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Rachel Pinto: Bridging the disability employment gap

Thursday 02 June 2016

Rachel Pinto discusses the disability employment gap.

Rachel Pinto

Rachel Pinto

Rachel is a Senior Research Officer at Acas focusing on policy research.



The Government have pledged to halve the disability employment gap by 2020, but what is the gap and why does it need to be bridged?

A new Work Foundation report launched last week shows that around 73 per cent of the working age population are in employment.  However, when looking at those specifically with long-term health conditions, the employment rate reduces to 59 per cent, and is even lower still at 42 per cent, for those with mental illness. 

It's clear that those with physical or mental disabilities, or long term conditions, are less likely to have the same employment opportunities as those with no health conditions at all. 

The disability employment gap affects everyone, not just those with long-term health conditions.   From a wider economic perspective, being out of work as a result of on-going health conditions is likely to have a negative impact on other areas of social life, such as problems with housing and debt. Around 58 per cent of those with health conditions on the Government's Work Programme also claim Job Seeker's Allowance.  Therefore, holding a job also often means holding on to your financial independence.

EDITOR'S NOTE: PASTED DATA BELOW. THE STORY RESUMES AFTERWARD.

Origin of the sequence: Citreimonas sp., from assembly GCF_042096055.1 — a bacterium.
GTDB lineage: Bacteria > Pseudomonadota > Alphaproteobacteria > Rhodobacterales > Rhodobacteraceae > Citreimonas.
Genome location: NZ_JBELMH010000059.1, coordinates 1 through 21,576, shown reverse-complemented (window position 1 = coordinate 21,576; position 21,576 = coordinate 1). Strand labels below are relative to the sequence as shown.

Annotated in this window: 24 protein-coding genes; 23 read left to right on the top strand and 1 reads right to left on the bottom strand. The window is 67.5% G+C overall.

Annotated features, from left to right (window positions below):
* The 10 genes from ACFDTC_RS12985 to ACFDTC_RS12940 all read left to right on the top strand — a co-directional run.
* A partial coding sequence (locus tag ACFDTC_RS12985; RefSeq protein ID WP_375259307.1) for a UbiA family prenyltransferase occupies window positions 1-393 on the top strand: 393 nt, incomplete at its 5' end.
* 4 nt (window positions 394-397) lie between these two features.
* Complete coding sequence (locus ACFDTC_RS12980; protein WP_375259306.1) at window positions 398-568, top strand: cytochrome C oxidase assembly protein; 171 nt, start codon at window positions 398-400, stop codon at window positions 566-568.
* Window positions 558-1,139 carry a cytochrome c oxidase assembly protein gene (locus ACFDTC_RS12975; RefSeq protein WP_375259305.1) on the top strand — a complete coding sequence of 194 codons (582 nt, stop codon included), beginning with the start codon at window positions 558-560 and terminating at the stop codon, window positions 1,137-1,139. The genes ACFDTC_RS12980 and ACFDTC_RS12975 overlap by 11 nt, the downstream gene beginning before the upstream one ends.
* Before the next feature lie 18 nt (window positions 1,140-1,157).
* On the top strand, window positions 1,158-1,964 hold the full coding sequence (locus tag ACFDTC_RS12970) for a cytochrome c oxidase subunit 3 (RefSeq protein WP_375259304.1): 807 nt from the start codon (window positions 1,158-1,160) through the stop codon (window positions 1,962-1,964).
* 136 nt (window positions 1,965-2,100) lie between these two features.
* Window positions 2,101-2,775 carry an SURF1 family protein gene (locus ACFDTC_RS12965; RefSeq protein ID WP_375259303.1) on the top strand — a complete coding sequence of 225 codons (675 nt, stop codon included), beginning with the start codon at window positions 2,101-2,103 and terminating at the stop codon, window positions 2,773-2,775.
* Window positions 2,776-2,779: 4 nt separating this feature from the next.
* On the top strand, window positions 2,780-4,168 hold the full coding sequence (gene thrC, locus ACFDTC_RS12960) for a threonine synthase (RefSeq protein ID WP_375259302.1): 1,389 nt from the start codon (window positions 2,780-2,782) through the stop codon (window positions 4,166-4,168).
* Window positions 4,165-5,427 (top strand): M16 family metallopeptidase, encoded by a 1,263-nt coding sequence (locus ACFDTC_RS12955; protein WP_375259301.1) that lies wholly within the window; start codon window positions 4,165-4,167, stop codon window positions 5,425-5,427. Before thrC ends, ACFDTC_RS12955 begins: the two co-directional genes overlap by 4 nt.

For the individual too, work is more than a financial benefit; it also brings many social benefits too in terms of interacting with others and developing skills. Long spells out of work are likely to lead to anxiety, isolation and a lack of confidence - all inhibitors to finding a new job.

In addition, bearing in mind the UK's ageing population, and the drive towards working for longer, managing a long term health condition while being in employment will soon become the norm and is likely to affect all of us at some point in our careers.  So halving the disability employment gap is more than just a percentage target, it is about the new reality of working life in the future.

Acas works with an array of employers of all shapes and sizes, many who are keen to develop and seek guidance when in difficulties.  We have also done a lot of work on recognising the benefits of fairness at work. This means tackling negative behaviours and valuing the contribution of all employees. We know that employers would like to do more for those with disabilities and long-term health conditions, but they don't necessarily know how to go about it. 

We are keen to showcase some of the positive examples of how employees with disabilities and long-term health conditions have been supported. So if you have a story to tell please get in touch and share your experiences. Let's all put the focus on bridging the disability employment gap.

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